PMM – Serpent’s Promise
Berceuse Heroique is one of the few contemporary electronic music labels that fully understands what it means to be an underground operation. From the abrasive sound that it propagates to its guerilla tactics – unexpectedly and with little notice putting out rare Loefah material, using controversial, situationist artwork – Berceuse cuts an individualistic shape in a world of blokey sameness. The fact that the music they release is flawed and imperfect, gives off the sense the producers involved are just getting to grips with their machines, makes it all the more attractive.
Eugene Ward, who works as Tuff Sherm and Dro Carey, and who released the excellent Smugglers Bureau on the label last year, is a good example of Berceuse’s A&Ring. This is his first full release under the PMM name, having contributed to a number of low key split releases and tapes. While it marks a significant toughening up of his sound, it doesn’t sacrifice any of the spontaneity and quirkiness that characterises his productions.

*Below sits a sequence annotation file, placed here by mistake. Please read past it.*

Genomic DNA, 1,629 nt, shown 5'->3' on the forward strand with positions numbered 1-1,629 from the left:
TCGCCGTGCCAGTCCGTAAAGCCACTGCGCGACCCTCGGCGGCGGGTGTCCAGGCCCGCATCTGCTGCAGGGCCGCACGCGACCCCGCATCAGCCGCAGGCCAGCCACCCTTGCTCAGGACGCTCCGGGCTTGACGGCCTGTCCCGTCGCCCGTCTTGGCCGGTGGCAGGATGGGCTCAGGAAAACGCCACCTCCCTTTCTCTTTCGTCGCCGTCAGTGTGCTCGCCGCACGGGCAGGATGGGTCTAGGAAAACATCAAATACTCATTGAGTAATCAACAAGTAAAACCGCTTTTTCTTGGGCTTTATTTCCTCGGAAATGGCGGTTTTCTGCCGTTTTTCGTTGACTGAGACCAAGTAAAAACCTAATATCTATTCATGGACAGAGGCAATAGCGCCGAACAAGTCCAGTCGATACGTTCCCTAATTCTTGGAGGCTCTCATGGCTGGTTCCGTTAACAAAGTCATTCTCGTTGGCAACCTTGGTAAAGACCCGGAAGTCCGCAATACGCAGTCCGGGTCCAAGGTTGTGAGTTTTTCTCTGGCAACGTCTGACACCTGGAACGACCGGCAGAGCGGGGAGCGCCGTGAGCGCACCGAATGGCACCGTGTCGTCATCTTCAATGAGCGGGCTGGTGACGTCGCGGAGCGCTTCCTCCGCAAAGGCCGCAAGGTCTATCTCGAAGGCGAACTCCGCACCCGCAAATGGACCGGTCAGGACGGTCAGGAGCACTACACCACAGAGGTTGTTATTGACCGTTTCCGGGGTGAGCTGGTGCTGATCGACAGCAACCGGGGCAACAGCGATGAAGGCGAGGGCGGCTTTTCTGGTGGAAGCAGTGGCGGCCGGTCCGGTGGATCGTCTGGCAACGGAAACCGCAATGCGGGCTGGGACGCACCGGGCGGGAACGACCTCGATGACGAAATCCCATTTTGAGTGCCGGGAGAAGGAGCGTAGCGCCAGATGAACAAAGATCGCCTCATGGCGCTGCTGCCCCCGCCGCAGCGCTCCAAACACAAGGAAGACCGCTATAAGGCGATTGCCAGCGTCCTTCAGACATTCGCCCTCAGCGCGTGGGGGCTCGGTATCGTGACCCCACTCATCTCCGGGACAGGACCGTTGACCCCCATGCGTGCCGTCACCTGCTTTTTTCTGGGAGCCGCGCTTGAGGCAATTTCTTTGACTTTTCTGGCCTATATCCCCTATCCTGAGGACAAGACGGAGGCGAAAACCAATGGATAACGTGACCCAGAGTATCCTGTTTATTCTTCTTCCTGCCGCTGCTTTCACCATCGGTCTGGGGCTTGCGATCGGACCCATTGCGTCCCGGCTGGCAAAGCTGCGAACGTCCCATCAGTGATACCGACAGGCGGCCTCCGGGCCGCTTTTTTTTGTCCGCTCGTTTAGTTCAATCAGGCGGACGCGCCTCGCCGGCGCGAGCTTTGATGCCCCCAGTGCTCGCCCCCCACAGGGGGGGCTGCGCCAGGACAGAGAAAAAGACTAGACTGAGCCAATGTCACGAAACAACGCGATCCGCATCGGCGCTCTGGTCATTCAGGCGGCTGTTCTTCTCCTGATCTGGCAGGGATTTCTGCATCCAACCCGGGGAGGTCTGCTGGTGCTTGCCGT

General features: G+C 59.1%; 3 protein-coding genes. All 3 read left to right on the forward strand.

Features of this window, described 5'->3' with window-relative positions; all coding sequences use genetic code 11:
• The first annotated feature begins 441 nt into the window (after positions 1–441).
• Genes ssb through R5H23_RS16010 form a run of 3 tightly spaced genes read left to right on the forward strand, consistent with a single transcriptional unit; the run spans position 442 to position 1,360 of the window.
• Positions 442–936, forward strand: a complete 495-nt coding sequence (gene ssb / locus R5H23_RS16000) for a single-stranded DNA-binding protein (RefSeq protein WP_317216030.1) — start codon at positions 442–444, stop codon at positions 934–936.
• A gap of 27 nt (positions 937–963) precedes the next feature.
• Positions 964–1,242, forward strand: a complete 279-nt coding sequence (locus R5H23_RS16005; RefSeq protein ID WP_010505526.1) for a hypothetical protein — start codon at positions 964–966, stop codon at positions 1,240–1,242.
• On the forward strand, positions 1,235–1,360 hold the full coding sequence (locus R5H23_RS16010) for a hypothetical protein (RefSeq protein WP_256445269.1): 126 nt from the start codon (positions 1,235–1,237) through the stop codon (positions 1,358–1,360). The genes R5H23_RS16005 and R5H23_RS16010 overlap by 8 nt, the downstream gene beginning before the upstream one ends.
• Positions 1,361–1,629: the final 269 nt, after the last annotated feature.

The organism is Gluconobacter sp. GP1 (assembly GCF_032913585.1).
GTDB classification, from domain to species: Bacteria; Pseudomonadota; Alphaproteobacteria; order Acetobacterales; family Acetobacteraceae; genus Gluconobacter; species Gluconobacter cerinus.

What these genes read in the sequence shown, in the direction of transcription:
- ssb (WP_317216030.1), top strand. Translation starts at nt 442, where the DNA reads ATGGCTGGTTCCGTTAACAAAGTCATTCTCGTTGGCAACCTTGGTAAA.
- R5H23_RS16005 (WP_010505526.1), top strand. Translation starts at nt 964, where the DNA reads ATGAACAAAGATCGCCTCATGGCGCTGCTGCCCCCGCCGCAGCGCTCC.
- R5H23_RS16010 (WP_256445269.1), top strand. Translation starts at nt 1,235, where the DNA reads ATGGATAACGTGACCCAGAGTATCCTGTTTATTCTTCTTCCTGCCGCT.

Drawing on the gut-wrenching rush of early ’90s techno releases by UR in rave mode, Landstrumm and the Sativa label, Ward delivers three hard-hitting, grainy tracks. The most direct and invariably the most popular will be the title track, with its unrelentingly distorted kick drums and savagely visceral acid line that flows through the arrangement like a damaged oil tanker spewing its cargo into a pretty cove.
“ACCF1” isn’t as full-on and the pummeling bass tones are softened by static hisses and pops and atmospheric textures, but neither it or the title track can compare to “Growth Hacking”. Less pacey than “Promise”, its boxy rhythm and percussive volleys provide a backdrop for Ward to add layer upon layer of sludgy bass, each one infected with frequency shifting tones. Most importantly though, it rattles and sways with a sense that anything can happen.
1. Serpent’s Promise
2. Growth Hacking